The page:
Craniosacral therapy utilizes myofascial release and some chiropractors know this technique as well. A chiropractor can adjust our joints, but if the fascia is constricted or bunched up, it will pull the bones back out of place. Pregnancy hormones tend to allow more movement though, meaning adjustments made won’t last as long.


Alexander Technique

All of us can move with more balance and relaxation. The British Medical Journal did a study on the Alexander Technique. It does not discuss pregnancy, but does show how the Alexander Technique has been proven to reduce chronic back pain in six lessons without the use of drugs or contraptions. Consult an instructor on how to use this in pregnancy.


Alternative medicine


Herbs can be for seasoning, nutrition, or for healing. Nutritive herbs are like a special food for a specific purpose. Red Raspberry Leaf, for instance, helps tone the pelvic floor and uterus. It is high in calcium and reduces leg cramps and nausea while being safely (and widely) used in pregnancy. Just make sure the Red Raspberry Leaf tea you buy is not simply flavored black tea.

A few drops of Mitchella can be used nightly in late pregnancy if uterine contractions seem to keep you awake without bringing labor on. A dropper full of Motherwort tincture can calm the mind to help a tired woman fall asleep, but should not be used longer than three consecutive weeks.

I rarely recommend Blue Cohosh to start labor, for instance, because I’ve noticed that it is hard for mothers to dose themselves effectively by following the recipe. In my opinion, there are other ways that are more manageable and successful without requiring the necessary experience to get a labor going without causing contractions that can last too long or give the mother huge contractions after the birth.



There are a handful of homeopathic remedies that actually help babies get into improved fetal positions. Pulsatilla (wind flower) is known to help a breech flip head down, and I find it helps many posterior babies too. Side effects can occur though, so please consult a trained homeopath first.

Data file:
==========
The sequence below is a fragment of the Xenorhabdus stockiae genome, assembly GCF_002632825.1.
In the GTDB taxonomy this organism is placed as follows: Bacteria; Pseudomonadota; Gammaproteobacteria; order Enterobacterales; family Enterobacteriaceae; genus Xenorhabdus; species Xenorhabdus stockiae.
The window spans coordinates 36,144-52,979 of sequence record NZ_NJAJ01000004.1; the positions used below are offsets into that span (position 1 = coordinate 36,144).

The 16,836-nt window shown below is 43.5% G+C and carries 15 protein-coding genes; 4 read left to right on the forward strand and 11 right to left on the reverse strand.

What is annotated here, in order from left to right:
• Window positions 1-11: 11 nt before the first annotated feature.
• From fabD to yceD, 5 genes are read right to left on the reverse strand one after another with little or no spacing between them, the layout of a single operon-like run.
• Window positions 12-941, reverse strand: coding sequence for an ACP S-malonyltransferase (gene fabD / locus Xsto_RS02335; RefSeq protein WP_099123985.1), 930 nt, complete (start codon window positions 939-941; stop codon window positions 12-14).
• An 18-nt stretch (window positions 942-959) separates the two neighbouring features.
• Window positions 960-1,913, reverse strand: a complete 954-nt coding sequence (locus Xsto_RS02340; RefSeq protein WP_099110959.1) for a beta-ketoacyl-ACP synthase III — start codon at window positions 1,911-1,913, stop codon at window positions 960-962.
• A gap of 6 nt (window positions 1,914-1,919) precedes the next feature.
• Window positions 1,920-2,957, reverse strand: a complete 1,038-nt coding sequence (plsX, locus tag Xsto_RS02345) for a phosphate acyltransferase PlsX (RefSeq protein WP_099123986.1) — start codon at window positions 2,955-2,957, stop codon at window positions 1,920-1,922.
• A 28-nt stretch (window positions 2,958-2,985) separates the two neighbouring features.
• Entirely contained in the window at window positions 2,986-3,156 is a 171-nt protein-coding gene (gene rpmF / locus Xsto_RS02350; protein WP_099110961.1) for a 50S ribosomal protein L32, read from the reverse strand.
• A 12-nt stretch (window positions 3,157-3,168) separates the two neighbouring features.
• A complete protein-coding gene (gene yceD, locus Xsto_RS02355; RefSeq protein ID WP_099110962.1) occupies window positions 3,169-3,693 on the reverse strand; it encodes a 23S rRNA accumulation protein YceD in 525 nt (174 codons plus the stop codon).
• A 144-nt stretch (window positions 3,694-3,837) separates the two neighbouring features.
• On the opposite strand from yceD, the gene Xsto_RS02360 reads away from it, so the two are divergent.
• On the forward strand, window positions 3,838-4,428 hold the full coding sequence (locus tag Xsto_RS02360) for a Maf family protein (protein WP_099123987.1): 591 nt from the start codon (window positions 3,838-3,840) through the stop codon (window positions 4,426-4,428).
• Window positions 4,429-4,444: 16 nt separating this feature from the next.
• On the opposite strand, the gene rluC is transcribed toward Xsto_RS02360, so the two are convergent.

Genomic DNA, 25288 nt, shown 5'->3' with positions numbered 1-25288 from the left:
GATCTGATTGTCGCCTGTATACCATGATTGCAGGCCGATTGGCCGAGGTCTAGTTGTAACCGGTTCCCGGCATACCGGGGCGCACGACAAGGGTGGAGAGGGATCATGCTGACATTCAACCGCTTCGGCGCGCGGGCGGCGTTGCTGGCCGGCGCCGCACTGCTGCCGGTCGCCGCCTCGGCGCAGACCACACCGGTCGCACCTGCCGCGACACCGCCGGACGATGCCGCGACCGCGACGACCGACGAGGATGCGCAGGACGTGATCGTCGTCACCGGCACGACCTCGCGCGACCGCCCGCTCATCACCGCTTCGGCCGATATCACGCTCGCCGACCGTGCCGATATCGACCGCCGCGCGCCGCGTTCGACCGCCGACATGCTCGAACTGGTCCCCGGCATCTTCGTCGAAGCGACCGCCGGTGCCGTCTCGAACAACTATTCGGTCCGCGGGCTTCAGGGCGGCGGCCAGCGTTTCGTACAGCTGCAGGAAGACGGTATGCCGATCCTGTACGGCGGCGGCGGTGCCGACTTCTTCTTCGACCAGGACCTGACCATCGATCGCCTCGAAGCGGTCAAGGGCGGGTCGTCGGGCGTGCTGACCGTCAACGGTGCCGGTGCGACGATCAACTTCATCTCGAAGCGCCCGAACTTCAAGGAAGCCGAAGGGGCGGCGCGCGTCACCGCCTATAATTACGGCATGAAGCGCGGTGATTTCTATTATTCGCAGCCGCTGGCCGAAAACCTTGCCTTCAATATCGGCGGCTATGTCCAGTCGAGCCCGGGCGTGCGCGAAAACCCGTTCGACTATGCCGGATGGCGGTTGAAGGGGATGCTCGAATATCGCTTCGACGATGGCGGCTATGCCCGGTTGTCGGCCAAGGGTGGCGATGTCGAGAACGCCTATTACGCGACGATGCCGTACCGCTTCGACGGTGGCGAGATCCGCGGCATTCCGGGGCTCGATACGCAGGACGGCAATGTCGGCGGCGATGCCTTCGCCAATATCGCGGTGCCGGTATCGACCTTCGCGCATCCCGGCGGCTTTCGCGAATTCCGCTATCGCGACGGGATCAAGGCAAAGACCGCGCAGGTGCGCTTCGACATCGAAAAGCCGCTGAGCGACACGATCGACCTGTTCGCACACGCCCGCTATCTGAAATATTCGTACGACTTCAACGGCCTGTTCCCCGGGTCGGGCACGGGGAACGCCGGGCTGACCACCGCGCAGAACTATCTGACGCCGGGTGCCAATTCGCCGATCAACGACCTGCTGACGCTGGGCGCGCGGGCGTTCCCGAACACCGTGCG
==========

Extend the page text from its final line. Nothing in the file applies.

Over-the-counter doses should only be taken for three days at a time before stopping the remedy. A typical suggestion is to take five pellets under the tongue, once at night for three nights. Take a homeopathic remedy when the mouth is clean of food or toothpaste flavors, and without touching the tablets, which are too sensitive to withstand skin oils.

Some suggest you stop taking Pulsatilla for three days and then take it once a night again for three days. Then stop for a couple weeks, but continue trying maternal positions and getting body work. If the baby is moving more freely after taking a dose, you know it’s working. If the baby doesn’t flip after moving more freely, a more “deep” dose is indicated, but consultation here is highly recommended. If no reaction occurs, consult a homeopath.

If you have only days to flip a baby, or are in labor with a posterior baby who is having trouble rotating, you may need a “deeper dose.” You need a professional homeopath to make sure you get the right dose.

Pulsatilla is also associated with mucous production, including in the lungs. When a deeper dose is taken, there can be some associated congestion. One mom with a history of chronic asthma had an asthma attack while her baby flipped head down. Other moms have had no congestion. Consult a professional homeopath, please.



Brian, an osteopath in Southern California, wrote:

A D.O. who practices manipulation would fill many of your categories: doctor, chiropractor, craniosacral therapist, and myofascial release practitioner. I would encourage you to visit the AAO and Cranial Academy pages for further information.

From Caroline Stone, author of Visceral and Obstetric Osteopathy:

The osteopathic interpretation of optimal fetal positioning would concur with [Jean Sutton], but would also consider that biomechanical factors in and around the mother’s spine, pelvis, and hips, tighter with mechanical tensions acting on and around the uterus, would also influence the position of the fetus in late pregnancy and leading up to birth. Releasing tensions in the pelvis, hips, back and tissues surrounding the uterus is thought to relieve physical stress around the uterus, making its mechanical environment as accommodating as possible, thereby allowing the fetus to align itself in the most optimal position… It should be stressed that the osteopathic approach is not to perform “external cephalic version.”

Copyright Elsevier (2006). Permission was given to include this quote on the Spinning Babies® Website.


Closing thoughts

You can see that the listing here allows pregnant people and their babies to move into position to help themselves in a gentle, non-invasive manner. I’m not always against interventions, and sometimes invasive interventions become necessary. But when we help ourselves become symmetrical and relax involuntary muscles, then the baby and body can do what they are well designed to do—and often the intervention is no longer needed.

Once again, if you are looking for a Spinning Babies® Aware Practitioner, you can find one here on our practitioner directory.